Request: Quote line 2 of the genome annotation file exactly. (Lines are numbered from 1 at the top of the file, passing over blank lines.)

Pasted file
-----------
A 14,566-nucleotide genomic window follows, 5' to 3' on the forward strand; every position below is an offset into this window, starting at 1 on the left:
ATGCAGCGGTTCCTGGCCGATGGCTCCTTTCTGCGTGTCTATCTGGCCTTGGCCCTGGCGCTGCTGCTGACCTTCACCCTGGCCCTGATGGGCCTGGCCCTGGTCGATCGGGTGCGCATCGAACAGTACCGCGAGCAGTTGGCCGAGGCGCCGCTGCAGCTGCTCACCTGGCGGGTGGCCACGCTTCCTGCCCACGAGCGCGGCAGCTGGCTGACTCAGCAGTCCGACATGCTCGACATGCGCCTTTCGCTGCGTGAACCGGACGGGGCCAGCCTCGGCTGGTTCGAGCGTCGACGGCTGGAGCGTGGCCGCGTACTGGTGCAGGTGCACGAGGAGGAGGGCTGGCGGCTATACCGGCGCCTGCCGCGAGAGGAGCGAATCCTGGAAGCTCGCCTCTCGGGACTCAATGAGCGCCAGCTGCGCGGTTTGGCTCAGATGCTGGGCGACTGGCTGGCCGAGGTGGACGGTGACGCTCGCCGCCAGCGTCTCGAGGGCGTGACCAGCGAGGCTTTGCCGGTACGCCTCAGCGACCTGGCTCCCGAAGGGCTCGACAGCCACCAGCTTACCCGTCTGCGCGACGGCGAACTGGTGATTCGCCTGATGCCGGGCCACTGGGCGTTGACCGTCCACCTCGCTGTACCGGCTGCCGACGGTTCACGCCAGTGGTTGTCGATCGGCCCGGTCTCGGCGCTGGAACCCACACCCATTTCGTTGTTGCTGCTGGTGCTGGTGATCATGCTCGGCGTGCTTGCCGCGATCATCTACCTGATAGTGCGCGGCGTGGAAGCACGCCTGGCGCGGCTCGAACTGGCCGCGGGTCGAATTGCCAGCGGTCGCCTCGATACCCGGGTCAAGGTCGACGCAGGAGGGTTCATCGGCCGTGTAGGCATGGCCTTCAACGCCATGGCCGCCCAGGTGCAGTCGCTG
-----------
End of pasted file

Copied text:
ATGCAGCGGTTCCTGGCCGATGGCTCCTTTCTGCGTGTCTATCTGGCCTTGGCCCTGGCGCTGCTGCTGACCTTCACCCTGGCCCTGATGGGCCTGGCCCTGGTCGATCGGGTGCGCATCGAACAGTACCGCGAGCAGTTGGCCGAGGCGCCGCTGCAGCTGCTCACCTGGCGGGTGGCCACGCTTCCTGCCCACGAGCGCGGCAGCTGGCTGACTCAGCAGTCCGACATGCTCGACATGCGCCTTTCGCTGCGTGAACCGGACGGGGCCAGCCTCGGCTGGTTCGAGCGTCGACGGCTGGAGCGTGGCCGCGTACTGGTGCAGGTGCACGAGGAGGAGGGCTGGCGGCTATACCGGCGCCTGCCGCGAGAGGAGCGAATCCTGGAAGCTCGCCTCTCGGGACTCAATGAGCGCCAGCTGCGCGGTTTGGCTCAGATGCTGGGCGACTGGCTGGCCGAGGTGGACGGTGACGCTCGCCGCCAGCGTCTCGAGGGCGTGACCAGCGAGGCTTTGCCGGTACGCCTCAGCGACCTGGCTCCCGAAGGGCTCGACAGCCACCAGCTTACCCGTCTGCGCGACGGCGAACTGGTGATTCGCCTGATGCCGGGCCACTGGGCGTTGACCGTCCACCTCGCTGTACCGGCTGCCGACGGTTCACGCCAGTGGTTGTCGATCGGCCCGGTCTCGGCGCTGGAACCCACACCCATTTCGTTGTTGCTGCTGGTGCTGGTGATCATGCTCGGCGTGCTTGCCGCGATCATCTACCTGATAGTGCGCGGCGTGGAAGCACGCCTGGCGCGGCTCGAACTGGCCGCGGGTCGAATTGCCAGCGGTCGCCTCGATACCCGGGTCAAGGTCGACGCAGGAGGGTTCATCGGCCGTGTAGGCATGGCCTTCAACGCCATGGCCGCCCAGGTGCAGTCGCTG